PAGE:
with the cost-effectiveness of job search assistance. We also find
that in line with existing policies, these programs should mainly be
used at the beginning of unemployment and for short durations.
However, contrary to existing schemes they should exclusively be
targeted at unemployed workers with low initial exit rates to
employment in this case. For all other workers they should only be
used if they fail to find a job within reasonable time despite high
expected initial exit rates.

Labour Market Policy in Germany: Institutions, Instruments and Reforms since Unification


Almost 15 years after Unification in 1990, Germany is still struggling with the economic consequences of this event. Although the East German economy has made considerable progress since its near-collapse after the German monetary, economic and social union in July 1990, the East German labour market has not yet recovered. Western Germany, which had to bear a substantial part of the fiscal cost of German Unification, is also faced with high unemployment though the rate is considerably lower than in the Eastern part. Expenditure for activation measures and income support during unemployment is substantial and one of the highest among OECD countries. In response to exploding cost of unemployment and continuing public pressure to solve the unemployment problem, the German Federal Government has started the largest social policy reform in the history of the Federal Republic. This paper reconstructs the development of the German labour market and the stepwise reform of German labour market policy since German Unification in 1990. It provides a detailed description of the instruments of German active labour market policy and reviews the existing econometric evidence on their effectiveness.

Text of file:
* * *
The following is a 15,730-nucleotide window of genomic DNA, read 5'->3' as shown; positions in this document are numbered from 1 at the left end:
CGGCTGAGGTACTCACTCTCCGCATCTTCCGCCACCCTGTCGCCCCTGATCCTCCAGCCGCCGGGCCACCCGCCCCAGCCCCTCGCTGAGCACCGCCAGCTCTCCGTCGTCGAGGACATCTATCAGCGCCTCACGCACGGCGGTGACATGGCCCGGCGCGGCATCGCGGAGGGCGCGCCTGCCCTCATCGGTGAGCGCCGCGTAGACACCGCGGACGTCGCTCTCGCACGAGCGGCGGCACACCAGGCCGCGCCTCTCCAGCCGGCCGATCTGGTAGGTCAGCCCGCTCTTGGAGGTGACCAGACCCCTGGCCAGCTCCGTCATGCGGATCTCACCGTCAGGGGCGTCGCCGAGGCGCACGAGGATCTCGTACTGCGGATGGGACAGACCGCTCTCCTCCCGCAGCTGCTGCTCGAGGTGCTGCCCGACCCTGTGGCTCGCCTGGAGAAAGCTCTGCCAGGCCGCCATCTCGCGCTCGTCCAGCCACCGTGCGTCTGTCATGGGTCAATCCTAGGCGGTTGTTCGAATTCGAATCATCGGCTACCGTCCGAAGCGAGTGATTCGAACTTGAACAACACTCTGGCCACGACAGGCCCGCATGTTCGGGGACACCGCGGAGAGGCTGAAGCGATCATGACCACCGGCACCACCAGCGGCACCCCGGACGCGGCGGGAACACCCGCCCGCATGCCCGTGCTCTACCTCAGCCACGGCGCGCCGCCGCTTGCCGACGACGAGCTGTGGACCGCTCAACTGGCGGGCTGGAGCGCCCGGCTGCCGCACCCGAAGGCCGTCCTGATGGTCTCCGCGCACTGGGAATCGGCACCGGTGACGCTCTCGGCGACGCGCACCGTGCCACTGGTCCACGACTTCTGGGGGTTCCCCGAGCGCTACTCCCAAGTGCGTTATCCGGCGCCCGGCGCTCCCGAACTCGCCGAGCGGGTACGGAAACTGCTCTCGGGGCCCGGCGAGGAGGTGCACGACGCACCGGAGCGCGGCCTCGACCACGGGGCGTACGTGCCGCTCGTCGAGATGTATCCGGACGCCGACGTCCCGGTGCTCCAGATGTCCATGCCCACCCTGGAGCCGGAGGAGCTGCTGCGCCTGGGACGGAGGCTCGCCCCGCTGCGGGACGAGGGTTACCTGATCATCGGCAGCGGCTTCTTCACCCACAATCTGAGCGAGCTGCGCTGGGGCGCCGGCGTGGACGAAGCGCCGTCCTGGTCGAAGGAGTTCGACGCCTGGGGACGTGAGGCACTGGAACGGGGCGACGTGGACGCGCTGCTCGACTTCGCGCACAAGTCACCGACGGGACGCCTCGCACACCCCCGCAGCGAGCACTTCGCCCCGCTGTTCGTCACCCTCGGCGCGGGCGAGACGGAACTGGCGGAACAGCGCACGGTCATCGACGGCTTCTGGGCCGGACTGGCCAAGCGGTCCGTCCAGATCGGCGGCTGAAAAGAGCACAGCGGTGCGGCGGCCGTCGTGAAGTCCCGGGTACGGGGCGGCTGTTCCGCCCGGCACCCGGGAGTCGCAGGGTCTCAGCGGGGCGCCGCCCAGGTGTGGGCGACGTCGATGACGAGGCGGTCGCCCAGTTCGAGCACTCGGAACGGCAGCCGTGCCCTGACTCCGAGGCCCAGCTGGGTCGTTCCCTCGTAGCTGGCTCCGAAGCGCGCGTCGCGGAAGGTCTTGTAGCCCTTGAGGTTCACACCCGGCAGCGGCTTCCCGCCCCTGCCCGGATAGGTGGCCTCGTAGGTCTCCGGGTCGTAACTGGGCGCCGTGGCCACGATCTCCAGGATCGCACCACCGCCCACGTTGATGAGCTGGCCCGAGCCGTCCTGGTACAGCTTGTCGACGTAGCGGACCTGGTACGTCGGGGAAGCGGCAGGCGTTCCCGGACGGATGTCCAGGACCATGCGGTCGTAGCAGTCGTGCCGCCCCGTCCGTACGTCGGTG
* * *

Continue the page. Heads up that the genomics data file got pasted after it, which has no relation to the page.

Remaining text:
Temporal stability and psychological foundations of cooperation preferences


A core element of economic theory is the assumption of stable preferences. We test this assumption in public goods games by repeatedly eliciting cooperation preferences in a fixed subject pool over a period of five months. We find that cooperation preferences are very stable at the aggregate level, and, to a smaller degree, at the individual level, allowing us to predict future behavior fairly accurately. Furthermore, our results provide evidence on the psychological foundations of cooperation preferences. The personality dimension ‘Agreeableness' is closely related to both the type and the stability of cooperation preferences.